Icehouse, the 9th release of OpenStack, is out! Thanks to the 1200+ contributors. OpenStack Icehouse
I am a contributor to the project and part of a team running OpenStack in the public cloud
I am currently part of the public cloud team at Rackspace. I lead Rackspace's OpenStack strategy and work with teams on our overall open source efforts. Prior to this role, I led the engineering teams responsible for the Rackspace Public Cloud services including those deploying and contributing to OpenStack Nova, Swift, Cinder, Glance and Neutron. I have been at Rackspace since 2006 and served in a number of development and operations functions across the company. I am also a member of the advisory council of the Department of Computer Science and Engineering at Texas A&M University.
I'm involved in the following OpenStack projects: Nova,Swift,Glance,Keystone,Quantum,Cinder,Openstack-ci,Openstack-manuals
I have been involved with OpenStack since early 2010. During the past three years I have been an OpenStack contributor, operator and user. I was an early member of the netstack effort which eventually evolved into Neutron. I serverd as PTL for the incubated IPAM project called Melange which was merged into Neutron. I have served as a member of the OpenStack Foundation Board of Directors since its creation in 2012.
OpenStack is a chance to evolve how open source communities collaborate to rapidly evolve complex solutions. There is great potential power in the model. OpenSTack is not about merely replicating other open source models to produce a cloud operating system. We are trying to leverage the best of past experience to create a new collaborative model that will, in turn, create the next generation platform. The success of OpenStack is crucial to the evolution of open source in broad terms. That is an important cause for me.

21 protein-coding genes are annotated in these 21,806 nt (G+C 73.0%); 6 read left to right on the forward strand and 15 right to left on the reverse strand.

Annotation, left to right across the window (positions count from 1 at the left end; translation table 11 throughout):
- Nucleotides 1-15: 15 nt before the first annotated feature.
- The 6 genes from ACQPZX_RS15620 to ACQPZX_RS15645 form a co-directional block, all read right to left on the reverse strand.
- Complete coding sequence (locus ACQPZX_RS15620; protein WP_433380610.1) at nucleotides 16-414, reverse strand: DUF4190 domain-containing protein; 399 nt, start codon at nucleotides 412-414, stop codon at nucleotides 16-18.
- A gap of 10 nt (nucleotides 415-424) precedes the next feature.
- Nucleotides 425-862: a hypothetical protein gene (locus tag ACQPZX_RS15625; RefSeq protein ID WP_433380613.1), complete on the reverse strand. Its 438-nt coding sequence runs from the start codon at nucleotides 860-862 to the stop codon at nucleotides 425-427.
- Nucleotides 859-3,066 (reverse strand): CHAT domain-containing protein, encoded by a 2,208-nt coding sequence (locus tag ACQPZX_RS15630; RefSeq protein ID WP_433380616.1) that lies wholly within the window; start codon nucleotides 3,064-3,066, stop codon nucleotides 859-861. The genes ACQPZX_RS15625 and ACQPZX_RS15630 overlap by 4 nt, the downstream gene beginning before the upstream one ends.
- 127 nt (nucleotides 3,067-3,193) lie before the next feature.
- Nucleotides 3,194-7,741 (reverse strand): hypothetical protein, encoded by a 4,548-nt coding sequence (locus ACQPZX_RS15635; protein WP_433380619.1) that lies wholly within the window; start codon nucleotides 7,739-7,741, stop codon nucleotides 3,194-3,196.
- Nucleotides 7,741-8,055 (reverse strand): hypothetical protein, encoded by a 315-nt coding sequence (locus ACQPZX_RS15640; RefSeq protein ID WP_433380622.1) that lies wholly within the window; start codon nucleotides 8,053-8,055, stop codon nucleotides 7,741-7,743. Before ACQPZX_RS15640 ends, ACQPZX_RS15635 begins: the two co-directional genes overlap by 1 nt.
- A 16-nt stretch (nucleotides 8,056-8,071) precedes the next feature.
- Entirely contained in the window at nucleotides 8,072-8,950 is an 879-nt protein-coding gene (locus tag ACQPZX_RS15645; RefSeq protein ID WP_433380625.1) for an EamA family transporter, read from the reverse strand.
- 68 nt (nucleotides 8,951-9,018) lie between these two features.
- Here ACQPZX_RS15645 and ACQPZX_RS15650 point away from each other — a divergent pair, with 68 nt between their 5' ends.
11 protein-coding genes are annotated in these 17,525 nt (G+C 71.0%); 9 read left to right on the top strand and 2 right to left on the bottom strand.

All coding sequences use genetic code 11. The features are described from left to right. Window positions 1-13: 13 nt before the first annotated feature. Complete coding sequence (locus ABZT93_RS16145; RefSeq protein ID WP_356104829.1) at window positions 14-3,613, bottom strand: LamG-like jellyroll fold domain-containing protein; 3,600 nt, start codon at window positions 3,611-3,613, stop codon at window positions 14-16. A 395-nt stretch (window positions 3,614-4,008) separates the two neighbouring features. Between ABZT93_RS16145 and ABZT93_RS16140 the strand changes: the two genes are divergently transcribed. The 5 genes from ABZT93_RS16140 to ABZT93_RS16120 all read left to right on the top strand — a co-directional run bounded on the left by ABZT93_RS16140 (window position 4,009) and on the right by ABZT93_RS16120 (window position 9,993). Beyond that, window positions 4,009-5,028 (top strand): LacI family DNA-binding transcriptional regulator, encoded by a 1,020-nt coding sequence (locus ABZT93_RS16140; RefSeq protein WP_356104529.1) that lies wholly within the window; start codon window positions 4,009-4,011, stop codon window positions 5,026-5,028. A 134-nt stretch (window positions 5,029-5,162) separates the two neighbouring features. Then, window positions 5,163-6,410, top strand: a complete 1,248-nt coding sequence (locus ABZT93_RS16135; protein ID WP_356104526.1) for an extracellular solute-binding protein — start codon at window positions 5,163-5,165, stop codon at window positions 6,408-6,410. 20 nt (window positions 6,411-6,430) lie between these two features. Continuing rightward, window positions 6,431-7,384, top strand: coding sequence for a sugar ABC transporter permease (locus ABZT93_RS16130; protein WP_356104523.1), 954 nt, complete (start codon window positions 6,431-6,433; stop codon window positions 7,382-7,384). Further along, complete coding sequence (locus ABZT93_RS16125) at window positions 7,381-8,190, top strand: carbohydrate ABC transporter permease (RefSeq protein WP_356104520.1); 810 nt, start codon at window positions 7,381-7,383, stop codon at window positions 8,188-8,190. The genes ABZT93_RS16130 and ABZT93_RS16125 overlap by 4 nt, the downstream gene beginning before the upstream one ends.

My biggest contributions to OpenStack have been to provide mentoring and leadership to a number of OpenStack members and early project formation efforts. I have had the privelege to serve in a managerial role for a large number of OpenStack core developers and contributors. I have been involved in the early evolution of the OpenStack Foundation. I have served in an advisory role with a number of teams launching new projects including Neutron, Marconi, Solum and Barbican. In every one of these situations, I have been able to help teams understand the fundamental founding principles of OpenStack and ensure that new entities embody those ideals from the start.
I am currently on the board of the Alamo Heights School Foundation, a board member of the OpenStack Foundation, an advisor to Literacy San Antonio and a member of the advisory council of the Department of Computer Science and Engineering at Texas A&M university. I have previously served as a board member for the San Antonio Public Library Foundation.
I have now had several years of non-profit experience which has taught me how to walk the line between the ideals of social change and the practicalities of depending on volunteer resources from a variety of backgrounds. It is important to have a strong voice for the founding ideals of an organization. They cannot be taken for granted and must be eplicitly raised as a lens for board decisions. At the same time, there are practical realities about aligning a wide variety of points-of-view and needs. This balance is essental in the evolution of a non-profit. I am now clearer on this role and hope to be able to use these skills in service to the OpenStack Board of Directors in 2014.
The OpenStack Foundation Board of Directors is responsbile for creating an evironment where the our open, collaborative model can thrive. That means overseeing the financial health of the foundation; ensuring the bylaws are followed and also driving modifications where they are necessary; promoting OpenStack within the foundation membership and across the industry; managing the definition/evolution of OpenStack core and the OpenStack trademarks. In most cases, this is not about the Board setting an agenda or driving the direction of OpenStack. It should be removing roadblocks and facilitating dialog that enable the membership to make OpenStack what we want it to be.
Completion of the DefCore process and establishing and efficient mechanism for defining OpenStack Core.
Troy has already been nominated by: